Interview with Germany’s Vivus Humare


A state between life and death, an intermediate zone, where you are alive and dead…

Einkehr, the debut album of Germany’s Vivus Humare, found its way into the world on 23 January 2015, eight years after the band’s formation in 2007. Composed around an elaborate narrative involving three main themes – ‘Der Schmerz Weckt’ (The Pain Arouses), ‘Auf Morgendlichen Pfaden’ (On Morning Paths), and ‘Traum’ (Dream) – the album is a striking piece of work that is epic, shadowed, tense and pulsing, doomed and desolate and dynamic throughout.

Here, guitarist Leshiyas and bassist / vocalist IK talk to MR’s Jason Guest about the album’s and the band’s process, its themes, the diversity of black metal and the internet’s impact upon the genre, their reasoning behind limited live appearances, and high art, of course…

Vivus Humare - Band1

Thank you both for taking time out for this interview and congratulations on your album, Einkehr.

Leshiyas and IK: Ave Jason and thank you for having us!

Vivus Humare has been making music since 2007 and your only other release so far has been 2008’s Prolog demo. Why has it taken so long for the band to release an album?

Leshiyas: There were a couple of reasons. After the release of Prolog we wrote new songs and decided – I believe it was in 2009/10 – to record our first album completely on our own rehearsal/studio room. During the recording process our former vocalist quit the band, so Mt. joined to take over vocal duties. After finishing the recordings we had to look for a new rehearsal room and move everything to our new place, therefore we could not continue to work on the album. Afterwards, in 2011/12, we went back to it and listened again our recorded material, only to find ourselves totally dissatisfied with the overall realization. We decided to delete the whole thing, and start to record everything again from scratch. So, the actual recording/mixing/mastering process of Einkehr was between Summer 2013 and Autumn 2014.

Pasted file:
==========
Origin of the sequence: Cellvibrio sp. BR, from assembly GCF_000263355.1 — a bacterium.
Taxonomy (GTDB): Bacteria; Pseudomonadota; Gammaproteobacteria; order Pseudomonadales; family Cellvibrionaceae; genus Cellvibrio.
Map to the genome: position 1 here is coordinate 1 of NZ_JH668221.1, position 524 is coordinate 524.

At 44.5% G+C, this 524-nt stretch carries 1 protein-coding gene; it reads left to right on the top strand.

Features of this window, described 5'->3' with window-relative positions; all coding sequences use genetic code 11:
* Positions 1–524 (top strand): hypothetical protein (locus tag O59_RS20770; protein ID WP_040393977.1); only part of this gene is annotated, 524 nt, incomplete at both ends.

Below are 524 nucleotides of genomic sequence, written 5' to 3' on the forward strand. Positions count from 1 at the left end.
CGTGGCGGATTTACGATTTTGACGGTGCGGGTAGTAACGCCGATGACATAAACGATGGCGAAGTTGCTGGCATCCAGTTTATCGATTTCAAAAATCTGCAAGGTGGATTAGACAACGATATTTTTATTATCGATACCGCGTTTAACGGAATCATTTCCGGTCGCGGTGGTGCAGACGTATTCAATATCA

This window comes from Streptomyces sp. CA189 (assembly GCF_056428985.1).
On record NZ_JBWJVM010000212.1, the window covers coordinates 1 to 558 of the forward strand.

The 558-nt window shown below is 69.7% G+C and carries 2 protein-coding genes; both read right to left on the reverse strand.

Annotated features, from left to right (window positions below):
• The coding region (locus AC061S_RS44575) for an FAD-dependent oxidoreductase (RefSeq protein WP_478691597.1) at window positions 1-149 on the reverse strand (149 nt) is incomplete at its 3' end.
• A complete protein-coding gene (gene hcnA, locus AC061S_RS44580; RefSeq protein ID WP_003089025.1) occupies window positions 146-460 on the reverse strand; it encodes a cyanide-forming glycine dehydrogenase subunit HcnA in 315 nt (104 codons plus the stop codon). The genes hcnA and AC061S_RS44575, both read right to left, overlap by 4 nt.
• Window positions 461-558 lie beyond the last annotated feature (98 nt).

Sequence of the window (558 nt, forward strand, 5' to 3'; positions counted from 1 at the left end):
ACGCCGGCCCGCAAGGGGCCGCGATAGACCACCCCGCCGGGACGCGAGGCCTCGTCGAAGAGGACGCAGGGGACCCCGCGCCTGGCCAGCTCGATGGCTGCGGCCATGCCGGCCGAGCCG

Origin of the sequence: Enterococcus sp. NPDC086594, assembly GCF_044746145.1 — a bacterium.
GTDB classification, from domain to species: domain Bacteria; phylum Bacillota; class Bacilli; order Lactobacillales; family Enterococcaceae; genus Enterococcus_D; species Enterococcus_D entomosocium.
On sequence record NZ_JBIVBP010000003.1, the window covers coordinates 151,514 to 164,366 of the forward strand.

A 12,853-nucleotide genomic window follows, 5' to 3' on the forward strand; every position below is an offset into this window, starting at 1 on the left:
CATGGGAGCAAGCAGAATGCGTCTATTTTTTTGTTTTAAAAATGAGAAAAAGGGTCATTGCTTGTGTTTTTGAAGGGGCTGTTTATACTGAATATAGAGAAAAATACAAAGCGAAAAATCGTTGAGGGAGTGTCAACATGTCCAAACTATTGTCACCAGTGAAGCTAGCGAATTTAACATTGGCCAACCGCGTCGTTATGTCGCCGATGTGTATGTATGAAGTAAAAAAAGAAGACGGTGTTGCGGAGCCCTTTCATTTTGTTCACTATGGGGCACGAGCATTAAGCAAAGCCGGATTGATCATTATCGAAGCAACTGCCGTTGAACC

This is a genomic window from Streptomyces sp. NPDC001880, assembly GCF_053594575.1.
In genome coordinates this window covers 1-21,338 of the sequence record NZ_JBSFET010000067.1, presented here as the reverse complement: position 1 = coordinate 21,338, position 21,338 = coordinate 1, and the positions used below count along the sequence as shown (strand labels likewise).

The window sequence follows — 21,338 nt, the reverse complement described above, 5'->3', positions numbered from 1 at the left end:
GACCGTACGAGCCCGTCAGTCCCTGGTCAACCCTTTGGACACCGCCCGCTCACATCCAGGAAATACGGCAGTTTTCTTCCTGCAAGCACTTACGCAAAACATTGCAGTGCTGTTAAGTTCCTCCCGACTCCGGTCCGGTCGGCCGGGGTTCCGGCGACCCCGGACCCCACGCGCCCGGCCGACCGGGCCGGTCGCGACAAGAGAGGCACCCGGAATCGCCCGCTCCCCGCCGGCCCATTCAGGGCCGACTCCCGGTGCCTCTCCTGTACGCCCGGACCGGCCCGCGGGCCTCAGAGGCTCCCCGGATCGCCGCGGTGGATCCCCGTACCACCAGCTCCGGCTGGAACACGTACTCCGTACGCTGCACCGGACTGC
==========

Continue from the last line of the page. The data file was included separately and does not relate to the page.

How is the Vivus Humare of 2014 different to the Vivus Humare of 2007? How has the band’s sound developed since its inception?

Leshiyas: Today we don’t use a keyboard anymore. Our style of Black Metal is quite open and more clearly than in our early years, nevertheless the songs of Einkehr are almost older.

IK: I think the whole band reached a new level this year, working now quite focussed on their visions. I am really proud to be a part of such an impressive and strong band.

How long were you working on Einkehr? And did you have an idea of how you wanted it to sound or did it take shape as it was being developed?

IK: We teamed up some when in late 2012 I think, because I searched a rehearsal place for my project Mosaic. In that time the preparations for the recording were in full progress. But nobody knew that they / we are going to re-record the unreleased second demo from 2011. The plan was to release this and go on with the new ideas. The problem was, as Leshiyas already told before, that the old project files were totally exhausted and over worked, and generally not satisfactory. We started to re-record and revise the entire material and re-arranged and also did expend a few parts – the result was Einkehr.